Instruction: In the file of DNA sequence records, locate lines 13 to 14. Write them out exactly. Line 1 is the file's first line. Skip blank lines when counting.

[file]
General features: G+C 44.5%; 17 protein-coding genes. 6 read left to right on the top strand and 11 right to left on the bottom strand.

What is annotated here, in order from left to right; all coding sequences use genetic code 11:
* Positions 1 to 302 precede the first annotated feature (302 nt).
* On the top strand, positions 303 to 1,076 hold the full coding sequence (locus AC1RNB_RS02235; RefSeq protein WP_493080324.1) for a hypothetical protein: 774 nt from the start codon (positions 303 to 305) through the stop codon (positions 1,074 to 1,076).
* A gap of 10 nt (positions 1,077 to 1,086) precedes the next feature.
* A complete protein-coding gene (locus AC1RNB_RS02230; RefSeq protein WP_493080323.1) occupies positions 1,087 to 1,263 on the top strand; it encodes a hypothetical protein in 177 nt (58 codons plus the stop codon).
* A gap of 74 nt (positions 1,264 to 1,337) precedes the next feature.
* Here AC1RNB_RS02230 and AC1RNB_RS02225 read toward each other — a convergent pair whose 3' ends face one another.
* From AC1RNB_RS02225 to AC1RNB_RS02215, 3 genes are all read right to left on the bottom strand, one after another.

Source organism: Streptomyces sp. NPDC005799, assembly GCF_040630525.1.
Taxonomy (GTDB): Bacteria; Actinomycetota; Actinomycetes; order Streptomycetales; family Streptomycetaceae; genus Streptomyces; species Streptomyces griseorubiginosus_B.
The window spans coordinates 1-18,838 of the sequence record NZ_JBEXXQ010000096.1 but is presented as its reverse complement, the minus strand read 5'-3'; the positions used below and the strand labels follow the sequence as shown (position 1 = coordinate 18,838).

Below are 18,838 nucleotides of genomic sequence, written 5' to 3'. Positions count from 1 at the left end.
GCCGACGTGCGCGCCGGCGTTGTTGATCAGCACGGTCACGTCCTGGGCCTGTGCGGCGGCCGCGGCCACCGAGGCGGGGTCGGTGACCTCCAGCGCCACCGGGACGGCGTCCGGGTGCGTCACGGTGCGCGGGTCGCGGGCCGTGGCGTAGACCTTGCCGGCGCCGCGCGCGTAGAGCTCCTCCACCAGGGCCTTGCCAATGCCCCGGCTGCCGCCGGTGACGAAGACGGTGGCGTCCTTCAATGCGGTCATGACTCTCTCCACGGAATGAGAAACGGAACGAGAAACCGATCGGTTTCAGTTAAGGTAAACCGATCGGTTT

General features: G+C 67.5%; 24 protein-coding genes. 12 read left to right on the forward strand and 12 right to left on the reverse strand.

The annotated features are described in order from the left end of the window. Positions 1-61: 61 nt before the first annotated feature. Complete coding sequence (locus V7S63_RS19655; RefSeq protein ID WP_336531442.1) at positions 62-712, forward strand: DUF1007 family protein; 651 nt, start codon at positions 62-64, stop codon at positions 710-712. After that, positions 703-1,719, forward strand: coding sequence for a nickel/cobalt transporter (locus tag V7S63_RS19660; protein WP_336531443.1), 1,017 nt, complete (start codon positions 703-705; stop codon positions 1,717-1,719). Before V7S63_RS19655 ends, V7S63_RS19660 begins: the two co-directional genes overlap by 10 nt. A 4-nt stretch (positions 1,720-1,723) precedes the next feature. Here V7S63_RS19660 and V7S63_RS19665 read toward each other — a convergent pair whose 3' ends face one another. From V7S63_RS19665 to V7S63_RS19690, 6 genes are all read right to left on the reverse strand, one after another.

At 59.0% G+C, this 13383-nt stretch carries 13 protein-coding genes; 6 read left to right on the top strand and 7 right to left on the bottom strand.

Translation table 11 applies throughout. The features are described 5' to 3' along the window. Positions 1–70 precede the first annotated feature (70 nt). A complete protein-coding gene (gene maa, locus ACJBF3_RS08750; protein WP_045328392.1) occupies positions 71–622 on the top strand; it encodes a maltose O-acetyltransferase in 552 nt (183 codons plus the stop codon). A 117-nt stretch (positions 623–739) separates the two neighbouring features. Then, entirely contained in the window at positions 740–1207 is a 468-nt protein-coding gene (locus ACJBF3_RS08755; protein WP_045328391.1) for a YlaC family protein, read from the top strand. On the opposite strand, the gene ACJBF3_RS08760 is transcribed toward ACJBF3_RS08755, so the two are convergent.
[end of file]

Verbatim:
Below are 18,838 nucleotides of genomic sequence, written 5' to 3'. Positions count from 1 at the left end.
GCCGACGTGCGCGCCGGCGTTGTTGATCAGCACGGTCACGTCCTGGGCCTGTGCGGCGGCCGCGGCCACCGAGGCGGGGTCGGTGACCTCCAGCGCCACCGGGACGGCGTCCGGGTGCGTCACGGTGCGCGGGTCGCGGGCCGTGGCGTAGACCTTGCCGGCGCCGCGCGCGTAGAGCTCCTCCACCAGGGCCTTGCCAATGCCCCGGCTGCCGCCGGTGACGAAGACGGTGGCGTCCTTCAATGCGGTCATGACTCTCTCCACGGAATGAGAAACGGAACGAGAAACCGATCGGTTTCAGTTAAGGTAAACCGATCGGTTT